The Prisoner’s final episode, “Fall Out,” is the 17th and final episode of the British science fiction anthology series.
Patrick McGoohan, who also played the incarcerated Number Six, wrote and directed the film.
First shown on ITV Scottish Television on Thursday, 1 February 1968 it also aired on ATV Midlands and Grampian the following day, and on CBS in the United States on Friday, 21 September 1968, the episode has aired around the world multiple times since.
Instead of the lengthy opening sequence usually seen at the beginning of an episode, this one simply recaps the events of the previous episode, “Once Upon a Time.”
Portmeirion, the series’ primary outdoor location, is specifically credited in the opening titles for the first and only time in this episode.
This is due to a pact made with Portmeirion’s architect, Sir Clough Williams-Ellis, to keep the location secret until the series finale.
Number Six wins a battle of wills with Number Two in “Once Upon a Time,” seemingly at the expense of Number Two’s life, and then asks to be taken to see Number One.
The Supervisor leads him into a vast underground room that contains a British assembly hall filled with masked delegates the Supervisor joins them and a large metallic cylinder fitted with a mechanical eye labeled “1.”
After being escorted to a large, ornate throne, Six takes his place in the audience. Even though Number Six has passed the “ultimate test” and won the “right to be individual,” the “transfer of ultimate power” still requires some formalities to be carried out by a master of ceremonies “the President”.
Number Two’s body is brought to the chamber in the cage where he died, where he is resuscitated and given a makeover by the medical staff.
The assembly is shown two examples of “revolt;” Number Two and Number Forty-eight, a young man dressed in the latest fashion.
Eventually, the group is able to restrain Number Forty-eight by singing “Dem Bones” in unison. Number Two admits he was taken to the Village and defiantly spits in the direction of the mechanical eye.
Both of the men have been removed. The President then introduces Number Six, who represents the third type of uprising, but as “a revolutionary of a different caliber” who deserves to be respected.
It is revealed that the London residence of Number Six is being readied for his return, and he is given a million in traveler’s cheques, along with petty cash, a passport, and the keys to his home and car.
The President says Six is free to go wherever he pleases, but he hopes Six will remain to serve as a leader.
The President then invites Number Six to speak, but his every “I” is met with a chorus of “Aye!” from the crowd. Six is demonstrated inside the metal tube.
He hands over three clear tubes, labeled “Orbit,” containing the numbers 2, 48, and an empty tube. After making his way up some stairs, he discovers a masked, robed man watching footage of “Number Six” from a surveillance camera.
When Six removes the mask, he reveals a man who looks remarkably like himself, but underneath is a gorilla mask. The cloaked person makes their way up a hatch.
Concluding that the cylinder is a rocket similar to the one in “The Girl Who Was Death,” Six locks the hatch and secures it. He starts its countdown, causing the President and Assembly to freak out; as a result, they decide to evacuate the Village.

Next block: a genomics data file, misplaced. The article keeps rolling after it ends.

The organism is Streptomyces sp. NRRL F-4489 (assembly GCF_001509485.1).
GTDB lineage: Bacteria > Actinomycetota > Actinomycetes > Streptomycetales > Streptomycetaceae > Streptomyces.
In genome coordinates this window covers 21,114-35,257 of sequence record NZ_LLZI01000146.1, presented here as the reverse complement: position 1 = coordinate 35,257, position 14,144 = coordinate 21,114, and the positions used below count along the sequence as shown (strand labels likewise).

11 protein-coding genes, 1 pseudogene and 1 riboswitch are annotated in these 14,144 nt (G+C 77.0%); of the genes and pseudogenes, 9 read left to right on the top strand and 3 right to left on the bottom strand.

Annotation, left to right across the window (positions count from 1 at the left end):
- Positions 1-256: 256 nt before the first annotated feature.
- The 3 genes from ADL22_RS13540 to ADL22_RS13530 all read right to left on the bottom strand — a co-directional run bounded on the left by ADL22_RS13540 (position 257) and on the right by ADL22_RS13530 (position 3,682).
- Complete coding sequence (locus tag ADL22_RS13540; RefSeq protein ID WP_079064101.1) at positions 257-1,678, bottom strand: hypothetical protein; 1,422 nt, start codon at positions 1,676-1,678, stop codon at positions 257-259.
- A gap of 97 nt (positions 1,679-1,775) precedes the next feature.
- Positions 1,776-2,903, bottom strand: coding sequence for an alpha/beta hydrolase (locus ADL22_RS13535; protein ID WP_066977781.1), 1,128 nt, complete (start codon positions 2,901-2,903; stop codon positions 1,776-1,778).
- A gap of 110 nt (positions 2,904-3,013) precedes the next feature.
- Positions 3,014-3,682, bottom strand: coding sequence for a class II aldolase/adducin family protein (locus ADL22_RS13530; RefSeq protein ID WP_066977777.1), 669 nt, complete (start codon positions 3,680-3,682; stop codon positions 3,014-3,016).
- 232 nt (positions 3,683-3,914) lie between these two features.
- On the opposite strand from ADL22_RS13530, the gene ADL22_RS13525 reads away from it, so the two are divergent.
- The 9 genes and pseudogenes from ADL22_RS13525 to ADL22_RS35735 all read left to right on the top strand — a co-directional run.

Freed by Number Six, Numbers 2 and 48, along with the Butler, they open fire on armed guards and make their way to the caged room, which turns out to be on the bed of a Scammell Highwayman low loader.
As the rocket blasts off from the deserted village, they speed away. After being exposed to the flames of the rocket’s exhaust, Rover the Village’s security deflates and is destroyed to the tune of “I, Yi, Yi, Yi, Yi I Like You Very Much”.
All four of them get in a car and head for London. While approaching the city, Number Forty-eight gets off and starts hitchhiking. The truck is stopped by the police near the Palace of Westminster.
Three of them give up and go their separate ways. The butler takes number six back to his house, where his Lotus 7 is waiting, as number two enters the Palace through the Peers’ Entrance.
Akin to the automatic doors in the Village, Number Six drives off in his car as the Butler enters his home.
At the close of the episode, we hear the thunderclaps from the series’ opening sequence and see the opening shot of Number Six driving on a country road.
Her therapist advised that she try out an affirmation, and she does so with definite results. Like her parents, she opens up to her sister. She tells her dad she’s in pain.
In return, he shows her how to release her tension. Vada tells her mom about her problems with drugs, alcohol, and sex, and her mom doesn’t know how to handle it.
Obviously, Vada is once again communicating, but the things she suggested to her mother are understandably too major for a parent to deal with.
In the aftermath of the disastrous kiss he shared with Vada, her relationship with Prick remains tense, and Quinton no longer makes an appearance on the quilt.
Contrarily, as they both come out of their shells, her friendship with Mia appears to be going in a unique direction. As soon as Vada receives word of yet another school shooting, this time in Ohio, she begins to unravel.
Vada loses all of the progress made since the incident and is left all alone with their fear and trauma.
As mass shootings on college campuses have become all too common, survivors like Vada find themselves hopelessly trapped in the aftermath of these events.
If they make it past the first round of shots, they’ll still be dragged in as extras for the next shoot.